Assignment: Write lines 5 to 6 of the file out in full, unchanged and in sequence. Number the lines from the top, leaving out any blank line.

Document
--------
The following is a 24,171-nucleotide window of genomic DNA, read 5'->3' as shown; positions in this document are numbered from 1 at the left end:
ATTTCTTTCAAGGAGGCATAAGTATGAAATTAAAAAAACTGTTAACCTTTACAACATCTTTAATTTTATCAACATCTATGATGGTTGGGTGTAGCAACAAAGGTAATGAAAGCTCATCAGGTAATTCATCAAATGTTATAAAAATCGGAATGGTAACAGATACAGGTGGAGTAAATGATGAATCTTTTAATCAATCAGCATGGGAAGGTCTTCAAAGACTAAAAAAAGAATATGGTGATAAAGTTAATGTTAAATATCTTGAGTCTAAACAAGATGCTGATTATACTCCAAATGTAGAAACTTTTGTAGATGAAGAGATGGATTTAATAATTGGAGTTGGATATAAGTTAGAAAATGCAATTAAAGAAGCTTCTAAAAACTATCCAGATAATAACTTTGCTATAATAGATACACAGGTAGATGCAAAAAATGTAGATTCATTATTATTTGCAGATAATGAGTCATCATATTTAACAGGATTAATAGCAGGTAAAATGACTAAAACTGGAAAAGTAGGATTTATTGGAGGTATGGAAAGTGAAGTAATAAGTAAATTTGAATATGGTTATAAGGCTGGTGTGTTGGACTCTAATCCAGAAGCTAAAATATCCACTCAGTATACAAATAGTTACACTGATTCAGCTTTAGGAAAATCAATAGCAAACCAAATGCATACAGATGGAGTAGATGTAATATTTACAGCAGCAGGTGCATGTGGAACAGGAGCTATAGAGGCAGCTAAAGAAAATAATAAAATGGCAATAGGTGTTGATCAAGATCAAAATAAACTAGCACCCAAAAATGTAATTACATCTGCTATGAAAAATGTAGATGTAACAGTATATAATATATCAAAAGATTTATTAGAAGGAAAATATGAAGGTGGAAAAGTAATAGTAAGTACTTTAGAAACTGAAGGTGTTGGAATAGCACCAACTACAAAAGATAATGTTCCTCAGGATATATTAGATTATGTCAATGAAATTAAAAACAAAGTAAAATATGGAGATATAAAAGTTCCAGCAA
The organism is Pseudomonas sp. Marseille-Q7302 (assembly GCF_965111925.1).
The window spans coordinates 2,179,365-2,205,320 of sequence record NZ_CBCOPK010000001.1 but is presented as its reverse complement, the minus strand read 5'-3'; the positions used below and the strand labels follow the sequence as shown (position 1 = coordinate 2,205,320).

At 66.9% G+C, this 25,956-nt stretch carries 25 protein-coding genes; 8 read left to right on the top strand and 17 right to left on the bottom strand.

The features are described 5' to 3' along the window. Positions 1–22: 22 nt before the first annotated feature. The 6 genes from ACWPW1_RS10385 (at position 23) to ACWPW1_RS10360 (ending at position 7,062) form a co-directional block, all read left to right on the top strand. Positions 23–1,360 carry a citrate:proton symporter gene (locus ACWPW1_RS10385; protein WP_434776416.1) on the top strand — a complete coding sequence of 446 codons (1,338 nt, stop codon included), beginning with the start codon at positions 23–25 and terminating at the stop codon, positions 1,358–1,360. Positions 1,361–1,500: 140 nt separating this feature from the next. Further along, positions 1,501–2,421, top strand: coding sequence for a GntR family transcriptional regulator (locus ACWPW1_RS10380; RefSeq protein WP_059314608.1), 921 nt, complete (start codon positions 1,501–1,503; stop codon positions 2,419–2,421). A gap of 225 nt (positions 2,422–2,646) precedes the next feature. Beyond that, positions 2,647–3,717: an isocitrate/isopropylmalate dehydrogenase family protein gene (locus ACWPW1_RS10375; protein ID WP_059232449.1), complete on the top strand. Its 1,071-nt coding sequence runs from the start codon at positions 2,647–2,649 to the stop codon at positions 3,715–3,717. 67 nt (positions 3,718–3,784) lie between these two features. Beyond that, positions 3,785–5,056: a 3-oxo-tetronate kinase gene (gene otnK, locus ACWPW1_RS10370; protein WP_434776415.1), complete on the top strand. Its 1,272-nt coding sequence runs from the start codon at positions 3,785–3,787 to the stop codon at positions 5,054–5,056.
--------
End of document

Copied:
At 66.9% G+C, this 25,956-nt stretch carries 25 protein-coding genes; 8 read left to right on the top strand and 17 right to left on the bottom strand.

The features are described 5' to 3' along the window. Positions 1–22: 22 nt before the first annotated feature. The 6 genes from ACWPW1_RS10385 (at position 23) to ACWPW1_RS10360 (ending at position 7,062) form a co-directional block, all read left to right on the top strand. Positions 23–1,360 carry a citrate:proton symporter gene (locus ACWPW1_RS10385; protein WP_434776416.1) on the top strand — a complete coding sequence of 446 codons (1,338 nt, stop codon included), beginning with the start codon at positions 23–25 and terminating at the stop codon, positions 1,358–1,360. Positions 1,361–1,500: 140 nt separating this feature from the next. Further along, positions 1,501–2,421, top strand: coding sequence for a GntR family transcriptional regulator (locus ACWPW1_RS10380; RefSeq protein WP_059314608.1), 921 nt, complete (start codon positions 1,501–1,503; stop codon positions 2,419–2,421). A gap of 225 nt (positions 2,422–2,646) precedes the next feature. Beyond that, positions 2,647–3,717: an isocitrate/isopropylmalate dehydrogenase family protein gene (locus ACWPW1_RS10375; protein ID WP_059232449.1), complete on the top strand. Its 1,071-nt coding sequence runs from the start codon at positions 2,647–2,649 to the stop codon at positions 3,715–3,717. 67 nt (positions 3,718–3,784) lie between these two features. Beyond that, positions 3,785–5,056: a 3-oxo-tetronate kinase gene (gene otnK, locus ACWPW1_RS10370; protein WP_434776415.1), complete on the top strand. Its 1,272-nt coding sequence runs from the start codon at positions 3,785–3,787 to the stop codon at positions 5,054–5,056.